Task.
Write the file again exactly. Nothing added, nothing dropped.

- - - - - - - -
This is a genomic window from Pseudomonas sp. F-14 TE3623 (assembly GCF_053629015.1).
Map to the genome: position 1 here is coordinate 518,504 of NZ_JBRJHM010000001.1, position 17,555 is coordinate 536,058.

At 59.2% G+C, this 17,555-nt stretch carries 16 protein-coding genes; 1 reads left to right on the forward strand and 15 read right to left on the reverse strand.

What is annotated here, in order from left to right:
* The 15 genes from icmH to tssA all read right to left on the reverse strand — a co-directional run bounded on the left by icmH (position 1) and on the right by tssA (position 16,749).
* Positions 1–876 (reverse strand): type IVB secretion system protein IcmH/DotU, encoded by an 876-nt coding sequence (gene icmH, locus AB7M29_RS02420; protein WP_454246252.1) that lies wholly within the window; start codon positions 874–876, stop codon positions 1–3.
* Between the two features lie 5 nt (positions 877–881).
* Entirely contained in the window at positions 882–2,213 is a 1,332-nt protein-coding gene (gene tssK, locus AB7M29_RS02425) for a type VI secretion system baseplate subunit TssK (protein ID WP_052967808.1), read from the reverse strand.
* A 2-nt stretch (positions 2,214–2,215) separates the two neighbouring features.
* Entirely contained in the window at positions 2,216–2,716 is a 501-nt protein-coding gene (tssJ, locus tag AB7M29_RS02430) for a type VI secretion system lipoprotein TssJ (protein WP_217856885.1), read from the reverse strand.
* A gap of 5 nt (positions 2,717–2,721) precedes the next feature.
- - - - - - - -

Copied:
This is a genomic window from Pseudomonas sp. F-14 TE3623 (assembly GCF_053629015.1).
Map to the genome: position 1 here is coordinate 518,504 of NZ_JBRJHM010000001.1, position 17,555 is coordinate 536,058.

At 59.2% G+C, this 17,555-nt stretch carries 16 protein-coding genes; 1 reads left to right on the forward strand and 15 read right to left on the reverse strand.

What is annotated here, in order from left to right:
* The 15 genes from icmH to tssA all read right to left on the reverse strand — a co-directional run bounded on the left by icmH (position 1) and on the right by tssA (position 16,749).
* Positions 1–876 (reverse strand): type IVB secretion system protein IcmH/DotU, encoded by an 876-nt coding sequence (gene icmH, locus AB7M29_RS02420; protein WP_454246252.1) that lies wholly within the window; start codon positions 874–876, stop codon positions 1–3.
* Between the two features lie 5 nt (positions 877–881).
* Entirely contained in the window at positions 882–2,213 is a 1,332-nt protein-coding gene (gene tssK, locus AB7M29_RS02425) for a type VI secretion system baseplate subunit TssK (protein ID WP_052967808.1), read from the reverse strand.
* A 2-nt stretch (positions 2,214–2,215) separates the two neighbouring features.
* Entirely contained in the window at positions 2,216–2,716 is a 501-nt protein-coding gene (tssJ, locus tag AB7M29_RS02430) for a type VI secretion system lipoprotein TssJ (protein WP_217856885.1), read from the reverse strand.
* A gap of 5 nt (positions 2,717–2,721) precedes the next feature.